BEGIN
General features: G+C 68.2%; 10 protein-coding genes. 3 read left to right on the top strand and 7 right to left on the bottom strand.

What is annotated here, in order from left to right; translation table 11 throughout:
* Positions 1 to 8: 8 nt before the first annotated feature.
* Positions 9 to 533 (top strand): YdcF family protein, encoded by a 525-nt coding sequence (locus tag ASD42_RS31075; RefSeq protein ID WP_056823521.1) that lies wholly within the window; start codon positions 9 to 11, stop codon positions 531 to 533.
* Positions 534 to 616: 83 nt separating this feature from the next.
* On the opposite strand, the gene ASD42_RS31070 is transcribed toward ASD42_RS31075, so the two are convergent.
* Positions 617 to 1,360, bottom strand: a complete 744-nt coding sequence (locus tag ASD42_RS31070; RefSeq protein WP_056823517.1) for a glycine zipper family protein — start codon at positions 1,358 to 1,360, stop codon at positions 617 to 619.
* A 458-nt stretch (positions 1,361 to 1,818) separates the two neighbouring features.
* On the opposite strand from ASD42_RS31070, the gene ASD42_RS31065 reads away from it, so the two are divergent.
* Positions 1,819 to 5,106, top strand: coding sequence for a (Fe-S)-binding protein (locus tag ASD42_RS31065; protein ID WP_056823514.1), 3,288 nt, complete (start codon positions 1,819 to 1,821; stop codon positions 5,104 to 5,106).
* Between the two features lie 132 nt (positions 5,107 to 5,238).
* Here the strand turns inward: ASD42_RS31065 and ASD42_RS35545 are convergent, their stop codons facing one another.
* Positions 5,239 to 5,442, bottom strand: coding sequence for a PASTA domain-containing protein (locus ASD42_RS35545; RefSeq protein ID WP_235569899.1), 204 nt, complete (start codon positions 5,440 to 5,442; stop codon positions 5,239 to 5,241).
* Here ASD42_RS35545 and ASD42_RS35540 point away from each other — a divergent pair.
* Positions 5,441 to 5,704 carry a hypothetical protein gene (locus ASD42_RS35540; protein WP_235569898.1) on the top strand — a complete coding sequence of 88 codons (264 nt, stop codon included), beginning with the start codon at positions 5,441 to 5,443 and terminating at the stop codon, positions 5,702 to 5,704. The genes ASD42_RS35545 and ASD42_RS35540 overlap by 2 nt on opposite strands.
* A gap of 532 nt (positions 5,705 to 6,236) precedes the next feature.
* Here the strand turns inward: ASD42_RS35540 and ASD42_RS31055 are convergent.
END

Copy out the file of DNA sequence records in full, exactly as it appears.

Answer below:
General features: G+C 68.2%; 10 protein-coding genes. 3 read left to right on the top strand and 7 right to left on the bottom strand.

What is annotated here, in order from left to right; translation table 11 throughout:
* Positions 1 to 8: 8 nt before the first annotated feature.
* Positions 9 to 533 (top strand): YdcF family protein, encoded by a 525-nt coding sequence (locus tag ASD42_RS31075; RefSeq protein ID WP_056823521.1) that lies wholly within the window; start codon positions 9 to 11, stop codon positions 531 to 533.
* Positions 534 to 616: 83 nt separating this feature from the next.
* On the opposite strand, the gene ASD42_RS31070 is transcribed toward ASD42_RS31075, so the two are convergent.
* Positions 617 to 1,360, bottom strand: a complete 744-nt coding sequence (locus tag ASD42_RS31070; RefSeq protein WP_056823517.1) for a glycine zipper family protein — start codon at positions 1,358 to 1,360, stop codon at positions 617 to 619.
* A 458-nt stretch (positions 1,361 to 1,818) separates the two neighbouring features.
* On the opposite strand from ASD42_RS31070, the gene ASD42_RS31065 reads away from it, so the two are divergent.
* Positions 1,819 to 5,106, top strand: coding sequence for a (Fe-S)-binding protein (locus tag ASD42_RS31065; protein ID WP_056823514.1), 3,288 nt, complete (start codon positions 1,819 to 1,821; stop codon positions 5,104 to 5,106).
* Between the two features lie 132 nt (positions 5,107 to 5,238).
* Here the strand turns inward: ASD42_RS31065 and ASD42_RS35545 are convergent, their stop codons facing one another.
* Positions 5,239 to 5,442, bottom strand: coding sequence for a PASTA domain-containing protein (locus ASD42_RS35545; RefSeq protein ID WP_235569899.1), 204 nt, complete (start codon positions 5,440 to 5,442; stop codon positions 5,239 to 5,241).
* Here ASD42_RS35545 and ASD42_RS35540 point away from each other — a divergent pair.
* Positions 5,441 to 5,704 carry a hypothetical protein gene (locus ASD42_RS35540; protein WP_235569898.1) on the top strand — a complete coding sequence of 88 codons (264 nt, stop codon included), beginning with the start codon at positions 5,441 to 5,443 and terminating at the stop codon, positions 5,702 to 5,704. The genes ASD42_RS35545 and ASD42_RS35540 overlap by 2 nt on opposite strands.
* A gap of 532 nt (positions 5,705 to 6,236) precedes the next feature.
* Here the strand turns inward: ASD42_RS35540 and ASD42_RS31055 are convergent.